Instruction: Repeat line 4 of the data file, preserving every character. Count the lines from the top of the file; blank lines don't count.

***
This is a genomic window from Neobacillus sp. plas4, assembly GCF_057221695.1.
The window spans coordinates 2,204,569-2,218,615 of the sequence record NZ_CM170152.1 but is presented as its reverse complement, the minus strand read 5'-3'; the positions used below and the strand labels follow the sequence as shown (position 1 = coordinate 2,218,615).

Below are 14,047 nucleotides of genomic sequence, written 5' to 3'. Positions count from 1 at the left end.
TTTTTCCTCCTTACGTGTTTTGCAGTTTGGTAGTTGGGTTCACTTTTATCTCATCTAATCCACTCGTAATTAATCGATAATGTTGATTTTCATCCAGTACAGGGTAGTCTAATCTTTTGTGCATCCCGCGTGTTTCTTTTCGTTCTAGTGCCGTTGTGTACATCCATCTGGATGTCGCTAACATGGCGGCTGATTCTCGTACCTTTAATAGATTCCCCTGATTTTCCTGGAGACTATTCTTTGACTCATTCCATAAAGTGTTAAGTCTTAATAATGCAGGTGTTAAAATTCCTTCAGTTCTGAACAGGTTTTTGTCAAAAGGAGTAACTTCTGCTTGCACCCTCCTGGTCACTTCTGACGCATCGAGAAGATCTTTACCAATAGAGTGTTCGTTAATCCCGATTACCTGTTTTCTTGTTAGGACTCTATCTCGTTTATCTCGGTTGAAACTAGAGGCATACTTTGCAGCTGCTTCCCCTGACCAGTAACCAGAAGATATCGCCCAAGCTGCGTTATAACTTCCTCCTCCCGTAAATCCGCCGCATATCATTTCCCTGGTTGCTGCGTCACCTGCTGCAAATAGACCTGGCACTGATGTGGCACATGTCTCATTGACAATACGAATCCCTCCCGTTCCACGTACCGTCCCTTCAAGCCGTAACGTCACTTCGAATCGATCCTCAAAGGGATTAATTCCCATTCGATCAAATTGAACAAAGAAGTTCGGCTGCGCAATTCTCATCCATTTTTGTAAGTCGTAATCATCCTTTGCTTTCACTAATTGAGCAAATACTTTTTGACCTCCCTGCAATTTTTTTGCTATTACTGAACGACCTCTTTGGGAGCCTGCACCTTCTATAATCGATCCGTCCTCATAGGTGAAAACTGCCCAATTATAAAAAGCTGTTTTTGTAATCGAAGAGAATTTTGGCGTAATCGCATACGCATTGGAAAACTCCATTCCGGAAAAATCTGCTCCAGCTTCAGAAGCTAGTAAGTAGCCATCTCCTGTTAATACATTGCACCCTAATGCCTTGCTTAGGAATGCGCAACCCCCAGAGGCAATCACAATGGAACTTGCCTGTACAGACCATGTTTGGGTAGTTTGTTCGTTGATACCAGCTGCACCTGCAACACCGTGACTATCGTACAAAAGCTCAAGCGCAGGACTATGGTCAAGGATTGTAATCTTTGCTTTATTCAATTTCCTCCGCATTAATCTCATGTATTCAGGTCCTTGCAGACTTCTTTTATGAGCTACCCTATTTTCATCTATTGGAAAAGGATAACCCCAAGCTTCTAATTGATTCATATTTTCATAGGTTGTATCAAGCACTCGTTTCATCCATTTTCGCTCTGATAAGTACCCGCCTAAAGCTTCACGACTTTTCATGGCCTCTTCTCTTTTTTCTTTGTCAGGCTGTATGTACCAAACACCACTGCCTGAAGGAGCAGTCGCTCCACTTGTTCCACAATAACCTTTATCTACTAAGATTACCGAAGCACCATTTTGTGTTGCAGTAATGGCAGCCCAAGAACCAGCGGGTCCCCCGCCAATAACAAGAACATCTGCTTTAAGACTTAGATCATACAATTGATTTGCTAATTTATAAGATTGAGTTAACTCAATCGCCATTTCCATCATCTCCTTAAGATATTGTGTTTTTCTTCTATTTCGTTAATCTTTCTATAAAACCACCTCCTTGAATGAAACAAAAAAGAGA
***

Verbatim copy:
TTTTTCCTCCTTACGTGTTTTGCAGTTTGGTAGTTGGGTTCACTTTTATCTCATCTAATCCACTCGTAATTAATCGATAATGTTGATTTTCATCCAGTACAGGGTAGTCTAATCTTTTGTGCATCCCGCGTGTTTCTTTTCGTTCTAGTGCCGTTGTGTACATCCATCTGGATGTCGCTAACATGGCGGCTGATTCTCGTACCTTTAATAGATTCCCCTGATTTTCCTGGAGACTATTCTTTGACTCATTCCATAAAGTGTTAAGTCTTAATAATGCAGGTGTTAAAATTCCTTCAGTTCTGAACAGGTTTTTGTCAAAAGGAGTAACTTCTGCTTGCACCCTCCTGGTCACTTCTGACGCATCGAGAAGATCTTTACCAATAGAGTGTTCGTTAATCCCGATTACCTGTTTTCTTGTTAGGACTCTATCTCGTTTATCTCGGTTGAAACTAGAGGCATACTTTGCAGCTGCTTCCCCTGACCAGTAACCAGAAGATATCGCCCAAGCTGCGTTATAACTTCCTCCTCCCGTAAATCCGCCGCATATCATTTCCCTGGTTGCTGCGTCACCTGCTGCAAATAGACCTGGCACTGATGTGGCACATGTCTCATTGACAATACGAATCCCTCCCGTTCCACGTACCGTCCCTTCAAGCCGTAACGTCACTTCGAATCGATCCTCAAAGGGATTAATTCCCATTCGATCAAATTGAACAAAGAAGTTCGGCTGCGCAATTCTCATCCATTTTTGTAAGTCGTAATCATCCTTTGCTTTCACTAATTGAGCAAATACTTTTTGACCTCCCTGCAATTTTTTTGCTATTACTGAACGACCTCTTTGGGAGCCTGCACCTTCTATAATCGATCCGTCCTCATAGGTGAAAACTGCCCAATTATAAAAAGCTGTTTTTGTAATCGAAGAGAATTTTGGCGTAATCGCATACGCATTGGAAAACTCCATTCCGGAAAAATCTGCTCCAGCTTCAGAAGCTAGTAAGTAGCCATCTCCTGTTAATACATTGCACCCTAATGCCTTGCTTAGGAATGCGCAACCCCCAGAGGCAATCACAATGGAACTTGCCTGTACAGACCATGTTTGGGTAGTTTGTTCGTTGATACCAGCTGCACCTGCAACACCGTGACTATCGTACAAAAGCTCAAGCGCAGGACTATGGTCAAGGATTGTAATCTTTGCTTTATTCAATTTCCTCCGCATTAATCTCATGTATTCAGGTCCTTGCAGACTTCTTTTATGAGCTACCCTATTTTCATCTATTGGAAAAGGATAACCCCAAGCTTCTAATTGATTCATATTTTCATAGGTTGTATCAAGCACTCGTTTCATCCATTTTCGCTCTGATAAGTACCCGCCTAAAGCTTCACGACTTTTCATGGCCTCTTCTCTTTTTTCTTTGTCAGGCTGTATGTACCAAACACCACTGCCTGAAGGAGCAGTCGCTCCACTTGTTCCACAATAACCTTTATCTACTAAGATTACCGAAGCACCATTTTGTGTTGCAGTAATGGCAGCCCAAGAACCAGCGGGTCCCCCGCCAATAACAAGAACATCTGCTTTAAGACTTAGATCATACAATTGATTTGCTAATTTATAAGATTGAGTTAACTCAATCGCCATTTCCATCATCTCCTTAAGATATTGTGTTTTTCTTCTATTTCGTTAATCTTTCTATAAAACCACCTCCTTGAATGAAACAAAAAAGAGA